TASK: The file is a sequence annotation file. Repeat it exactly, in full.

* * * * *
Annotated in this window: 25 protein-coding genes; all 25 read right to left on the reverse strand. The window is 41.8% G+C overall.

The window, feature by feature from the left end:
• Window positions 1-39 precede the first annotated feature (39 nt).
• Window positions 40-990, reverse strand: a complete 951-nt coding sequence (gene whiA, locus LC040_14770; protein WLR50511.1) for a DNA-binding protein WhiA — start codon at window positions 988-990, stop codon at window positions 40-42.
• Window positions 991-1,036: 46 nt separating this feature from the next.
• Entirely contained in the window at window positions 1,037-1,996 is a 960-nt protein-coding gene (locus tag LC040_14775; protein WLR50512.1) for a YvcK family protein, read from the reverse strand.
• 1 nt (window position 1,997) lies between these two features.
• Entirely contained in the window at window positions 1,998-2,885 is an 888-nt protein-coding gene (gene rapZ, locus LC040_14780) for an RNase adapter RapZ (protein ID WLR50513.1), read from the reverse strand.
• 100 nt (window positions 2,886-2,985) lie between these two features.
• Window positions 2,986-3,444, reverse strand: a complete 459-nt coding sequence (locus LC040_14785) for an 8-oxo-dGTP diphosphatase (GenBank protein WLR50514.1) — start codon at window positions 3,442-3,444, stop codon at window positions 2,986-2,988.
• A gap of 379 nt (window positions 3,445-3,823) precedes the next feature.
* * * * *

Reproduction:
Annotated in this window: 25 protein-coding genes; all 25 read right to left on the reverse strand. The window is 41.8% G+C overall.

The window, feature by feature from the left end:
• Window positions 1-39 precede the first annotated feature (39 nt).
• Window positions 40-990, reverse strand: a complete 951-nt coding sequence (gene whiA, locus LC040_14770; protein WLR50511.1) for a DNA-binding protein WhiA — start codon at window positions 988-990, stop codon at window positions 40-42.
• Window positions 991-1,036: 46 nt separating this feature from the next.
• Entirely contained in the window at window positions 1,037-1,996 is a 960-nt protein-coding gene (locus tag LC040_14775; protein WLR50512.1) for a YvcK family protein, read from the reverse strand.
• 1 nt (window position 1,997) lies between these two features.
• Entirely contained in the window at window positions 1,998-2,885 is an 888-nt protein-coding gene (gene rapZ, locus LC040_14780) for an RNase adapter RapZ (protein ID WLR50513.1), read from the reverse strand.
• 100 nt (window positions 2,886-2,985) lie between these two features.
• Window positions 2,986-3,444, reverse strand: a complete 459-nt coding sequence (locus LC040_14785) for an 8-oxo-dGTP diphosphatase (GenBank protein WLR50514.1) — start codon at window positions 3,442-3,444, stop codon at window positions 2,986-2,988.
• A gap of 379 nt (window positions 3,445-3,823) precedes the next feature.